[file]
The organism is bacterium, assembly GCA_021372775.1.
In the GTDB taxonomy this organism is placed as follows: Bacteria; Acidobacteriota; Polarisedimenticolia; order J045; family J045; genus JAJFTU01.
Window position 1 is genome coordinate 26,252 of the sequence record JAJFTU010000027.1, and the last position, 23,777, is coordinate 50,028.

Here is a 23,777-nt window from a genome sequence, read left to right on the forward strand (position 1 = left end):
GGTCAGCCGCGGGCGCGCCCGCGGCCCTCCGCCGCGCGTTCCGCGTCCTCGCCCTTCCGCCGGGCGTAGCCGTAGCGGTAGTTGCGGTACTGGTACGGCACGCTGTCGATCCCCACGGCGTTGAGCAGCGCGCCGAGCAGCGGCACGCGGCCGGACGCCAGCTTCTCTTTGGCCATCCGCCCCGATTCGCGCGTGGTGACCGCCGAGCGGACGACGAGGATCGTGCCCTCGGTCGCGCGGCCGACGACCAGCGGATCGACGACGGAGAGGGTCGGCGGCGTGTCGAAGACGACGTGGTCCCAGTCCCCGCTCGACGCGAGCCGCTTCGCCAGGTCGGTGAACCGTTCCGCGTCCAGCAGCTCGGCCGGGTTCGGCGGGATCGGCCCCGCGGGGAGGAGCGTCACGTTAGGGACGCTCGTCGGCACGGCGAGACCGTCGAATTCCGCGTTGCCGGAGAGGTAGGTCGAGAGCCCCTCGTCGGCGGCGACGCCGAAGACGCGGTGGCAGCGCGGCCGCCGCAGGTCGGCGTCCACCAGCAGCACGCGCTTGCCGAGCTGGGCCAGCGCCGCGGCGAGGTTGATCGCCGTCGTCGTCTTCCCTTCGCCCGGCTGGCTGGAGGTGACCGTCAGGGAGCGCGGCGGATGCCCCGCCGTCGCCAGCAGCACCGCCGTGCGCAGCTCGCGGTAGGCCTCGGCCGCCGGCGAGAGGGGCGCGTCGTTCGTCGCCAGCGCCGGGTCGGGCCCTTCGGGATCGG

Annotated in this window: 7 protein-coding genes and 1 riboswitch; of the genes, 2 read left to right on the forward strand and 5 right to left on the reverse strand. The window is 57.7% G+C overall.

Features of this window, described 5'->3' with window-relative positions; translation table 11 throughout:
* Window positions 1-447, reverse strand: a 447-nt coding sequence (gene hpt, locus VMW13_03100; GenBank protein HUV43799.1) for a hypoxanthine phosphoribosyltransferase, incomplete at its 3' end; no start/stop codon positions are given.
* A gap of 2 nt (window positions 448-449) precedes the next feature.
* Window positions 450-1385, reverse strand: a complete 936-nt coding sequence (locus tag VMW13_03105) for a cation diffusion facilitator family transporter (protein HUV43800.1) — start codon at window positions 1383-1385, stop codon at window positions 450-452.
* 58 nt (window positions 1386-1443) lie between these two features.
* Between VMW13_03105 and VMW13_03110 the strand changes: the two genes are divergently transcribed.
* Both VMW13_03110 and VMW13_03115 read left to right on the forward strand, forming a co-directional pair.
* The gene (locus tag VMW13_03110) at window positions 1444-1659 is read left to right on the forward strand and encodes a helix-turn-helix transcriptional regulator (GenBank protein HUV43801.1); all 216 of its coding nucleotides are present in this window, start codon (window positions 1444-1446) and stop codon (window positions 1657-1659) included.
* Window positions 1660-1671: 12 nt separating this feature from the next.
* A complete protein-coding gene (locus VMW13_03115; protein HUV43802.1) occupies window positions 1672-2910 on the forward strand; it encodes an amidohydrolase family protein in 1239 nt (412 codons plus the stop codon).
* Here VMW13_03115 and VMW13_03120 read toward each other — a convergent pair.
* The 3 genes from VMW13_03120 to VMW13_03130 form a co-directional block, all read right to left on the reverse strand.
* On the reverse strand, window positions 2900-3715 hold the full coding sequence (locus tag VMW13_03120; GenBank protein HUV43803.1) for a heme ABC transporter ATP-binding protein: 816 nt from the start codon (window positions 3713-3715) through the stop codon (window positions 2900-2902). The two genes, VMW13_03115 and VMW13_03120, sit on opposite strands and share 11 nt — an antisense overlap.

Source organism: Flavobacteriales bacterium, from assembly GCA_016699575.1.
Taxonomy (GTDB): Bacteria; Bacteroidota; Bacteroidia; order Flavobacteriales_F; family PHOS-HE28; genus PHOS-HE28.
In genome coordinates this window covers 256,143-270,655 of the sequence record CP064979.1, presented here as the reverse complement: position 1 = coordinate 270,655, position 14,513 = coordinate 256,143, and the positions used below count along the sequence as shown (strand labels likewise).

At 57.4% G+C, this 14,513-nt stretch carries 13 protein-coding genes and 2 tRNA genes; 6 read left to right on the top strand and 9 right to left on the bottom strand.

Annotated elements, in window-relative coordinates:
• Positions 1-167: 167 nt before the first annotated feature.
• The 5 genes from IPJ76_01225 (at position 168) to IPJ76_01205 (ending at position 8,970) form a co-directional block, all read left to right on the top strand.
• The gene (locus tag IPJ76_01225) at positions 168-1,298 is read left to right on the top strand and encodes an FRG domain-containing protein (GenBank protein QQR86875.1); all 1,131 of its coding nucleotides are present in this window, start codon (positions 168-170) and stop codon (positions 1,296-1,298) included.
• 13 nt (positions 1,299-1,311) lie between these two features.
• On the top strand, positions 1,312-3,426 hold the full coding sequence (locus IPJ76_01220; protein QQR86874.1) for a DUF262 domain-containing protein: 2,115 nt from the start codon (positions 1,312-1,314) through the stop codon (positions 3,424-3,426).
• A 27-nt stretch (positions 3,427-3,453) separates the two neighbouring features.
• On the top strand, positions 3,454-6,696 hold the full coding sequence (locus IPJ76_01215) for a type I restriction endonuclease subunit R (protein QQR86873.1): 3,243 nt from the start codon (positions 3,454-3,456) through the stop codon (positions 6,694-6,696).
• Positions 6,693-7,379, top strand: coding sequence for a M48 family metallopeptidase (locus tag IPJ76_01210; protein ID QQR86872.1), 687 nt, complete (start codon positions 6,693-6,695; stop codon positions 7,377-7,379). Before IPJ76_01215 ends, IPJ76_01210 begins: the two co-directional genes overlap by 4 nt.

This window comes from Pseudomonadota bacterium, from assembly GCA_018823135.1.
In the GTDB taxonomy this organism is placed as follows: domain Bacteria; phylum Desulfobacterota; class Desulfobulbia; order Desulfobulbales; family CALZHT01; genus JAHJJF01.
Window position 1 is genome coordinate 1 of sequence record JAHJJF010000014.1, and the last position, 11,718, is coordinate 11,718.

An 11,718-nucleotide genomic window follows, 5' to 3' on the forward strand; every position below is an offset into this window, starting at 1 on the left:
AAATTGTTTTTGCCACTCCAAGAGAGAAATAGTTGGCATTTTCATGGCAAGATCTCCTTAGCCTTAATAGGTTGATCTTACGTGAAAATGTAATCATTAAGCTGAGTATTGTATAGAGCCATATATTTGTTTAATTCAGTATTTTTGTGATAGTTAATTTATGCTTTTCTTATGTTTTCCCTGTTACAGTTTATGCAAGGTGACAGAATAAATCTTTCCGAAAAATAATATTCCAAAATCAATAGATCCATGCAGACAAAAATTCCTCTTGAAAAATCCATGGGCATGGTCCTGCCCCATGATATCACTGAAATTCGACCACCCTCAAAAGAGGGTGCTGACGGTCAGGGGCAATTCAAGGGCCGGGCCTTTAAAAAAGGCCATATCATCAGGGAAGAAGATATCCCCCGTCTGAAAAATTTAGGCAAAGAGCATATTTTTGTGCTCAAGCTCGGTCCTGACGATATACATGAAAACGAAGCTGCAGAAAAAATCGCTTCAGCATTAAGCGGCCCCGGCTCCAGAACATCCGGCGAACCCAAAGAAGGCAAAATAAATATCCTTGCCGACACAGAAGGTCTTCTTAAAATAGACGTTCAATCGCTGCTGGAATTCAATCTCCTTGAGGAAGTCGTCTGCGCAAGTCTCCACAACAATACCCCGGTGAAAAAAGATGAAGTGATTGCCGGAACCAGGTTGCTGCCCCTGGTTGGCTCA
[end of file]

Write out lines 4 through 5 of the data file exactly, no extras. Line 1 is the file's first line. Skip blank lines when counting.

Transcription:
Here is a 23,777-nt window from a genome sequence, read left to right on the forward strand (position 1 = left end):
GGTCAGCCGCGGGCGCGCCCGCGGCCCTCCGCCGCGCGTTCCGCGTCCTCGCCCTTCCGCCGGGCGTAGCCGTAGCGGTAGTTGCGGTACTGGTACGGCACGCTGTCGATCCCCACGGCGTTGAGCAGCGCGCCGAGCAGCGGCACGCGGCCGGACGCCAGCTTCTCTTTGGCCATCCGCCCCGATTCGCGCGTGGTGACCGCCGAGCGGACGACGAGGATCGTGCCCTCGGTCGCGCGGCCGACGACCAGCGGATCGACGACGGAGAGGGTCGGCGGCGTGTCGAAGACGACGTGGTCCCAGTCCCCGCTCGACGCGAGCCGCTTCGCCAGGTCGGTGAACCGTTCCGCGTCCAGCAGCTCGGCCGGGTTCGGCGGGATCGGCCCCGCGGGGAGGAGCGTCACGTTAGGGACGCTCGTCGGCACGGCGAGACCGTCGAATTCCGCGTTGCCGGAGAGGTAGGTCGAGAGCCCCTCGTCGGCGGCGACGCCGAAGACGCGGTGGCAGCGCGGCCGCCGCAGGTCGGCGTCCACCAGCAGCACGCGCTTGCCGAGCTGGGCCAGCGCCGCGGCGAGGTTGATCGCCGTCGTCGTCTTCCCTTCGCCCGGCTGGCTGGAGGTGACCGTCAGGGAGCGCGGCGGATGCCCCGCCGTCGCCAGCAGCACCGCCGTGCGCAGCTCGCGGTAGGCCTCGGCCGCCGGCGAGAGGGGCGCGTCGTTCGTCGCCAGCGCCGGGTCGGGCCCTTCGGGATCGG